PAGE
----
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Captain Edward Smith
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Captain Edward John Smith, RD, RNR, (January 27, 1850April 15, 1912) was the captain of the RMS Titanic when it sank in 1912. He, and his wife Eleanor, had a daughter Helen Melville Smith. There is a statue to his legacy in Beacon Park, Lichfield.


Born in Well Street, Hanley in Stoke-on-Trent, the son of Edward and Catherine Smith, he attended Etruria British School. After leaving school, he worked briefly at the Etruria Forge, but seems to have decided from an early age to go to sea. In 1867, he signed on as 'Boy' aboard the Senator Weber, owned by the Liverpool shippers Andrew Gibson & Co., and commanded by his half-brother Joseph Hancock. After serving aboard several other square riggers he gained a masters certificate at the age of 25, allowing him to command his own vessel.

His first command was that of the Lizzie Fennell, and he joined the White Star Shipping Line in March 1880. He served aboard the company's major vessel-freight liners to Australia and liners to New York, where he quickly rose in stature. As the ships grew in size, so did the importance of Captain Smith's presence. He worked his way up through Adriatic, Celtic, Coptic and Germanic, among others. He was Majestic's captain for nine years commencing in 1895, during which he was awarded the Transport Medal. In addition, he was an honorary commander of the Royal Naval Reserve. Smith was regarded as a 'safe captain' and, for the period, he probably was. He was given command of troopships during the Boer War at the start of the 20th century. In 1904, he was made commodore of the White Star fleet, and was awarded the Reserve Decoration in 1910.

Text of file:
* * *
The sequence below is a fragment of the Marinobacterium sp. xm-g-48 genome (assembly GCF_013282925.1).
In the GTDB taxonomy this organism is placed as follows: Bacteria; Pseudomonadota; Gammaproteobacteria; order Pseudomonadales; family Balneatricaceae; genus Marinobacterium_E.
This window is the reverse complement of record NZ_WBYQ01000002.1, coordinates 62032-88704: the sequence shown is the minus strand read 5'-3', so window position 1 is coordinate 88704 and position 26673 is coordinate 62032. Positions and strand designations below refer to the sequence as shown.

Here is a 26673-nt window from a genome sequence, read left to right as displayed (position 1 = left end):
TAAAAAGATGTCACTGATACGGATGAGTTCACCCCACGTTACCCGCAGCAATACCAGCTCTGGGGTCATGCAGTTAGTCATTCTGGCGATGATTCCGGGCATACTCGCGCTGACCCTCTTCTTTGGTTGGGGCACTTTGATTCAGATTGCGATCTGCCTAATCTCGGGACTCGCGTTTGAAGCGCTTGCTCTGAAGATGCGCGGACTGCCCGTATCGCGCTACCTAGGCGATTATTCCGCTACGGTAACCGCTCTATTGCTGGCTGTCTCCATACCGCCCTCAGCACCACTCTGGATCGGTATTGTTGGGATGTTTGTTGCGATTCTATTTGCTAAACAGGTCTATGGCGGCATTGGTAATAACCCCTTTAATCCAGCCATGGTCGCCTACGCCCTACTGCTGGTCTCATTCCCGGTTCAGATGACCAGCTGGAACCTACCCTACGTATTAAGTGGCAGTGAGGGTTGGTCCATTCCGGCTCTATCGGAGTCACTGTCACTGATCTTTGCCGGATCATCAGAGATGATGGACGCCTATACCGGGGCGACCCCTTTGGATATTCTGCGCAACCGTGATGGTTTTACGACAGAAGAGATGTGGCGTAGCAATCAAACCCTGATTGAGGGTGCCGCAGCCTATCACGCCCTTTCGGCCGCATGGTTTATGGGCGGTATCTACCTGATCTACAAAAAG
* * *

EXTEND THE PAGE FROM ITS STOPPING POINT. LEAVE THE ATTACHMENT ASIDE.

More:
However, even he encountered problems during his career. While in command of the Germanic on February 16, 1899, it capsized at its New York pier from ice accumulations in its rigging and superstructure. In June 1911, while maneuvering the Olympic alongside a New York pier, a tugboat was damaged from the thrust of one of the liner's propellers. In September that same year Smith was master of the Olympic when it was damaged in a collision with HMS Hawke.

In 1912, Smith had decided he would retire after commanding the RMS Titanic on its maiden voyage. At 11:40 P.M. on April 14 the Titanic struck an iceberg in the North Atlantic. The ship sank two hours and forty minutes later killing an estimated 1,500 people. Smith refused to be rescued and went down with his ship. His body was never recovered.


  • In the 1997 film Titanic, Captain Edward Smith was portrayed by Bernard Hill. An interpretation of Smith's fate is provided when, in the screenplay, he calmly remains at the bridge during the ship's final moments as the wheelhouse collapses from the water pressure and floods.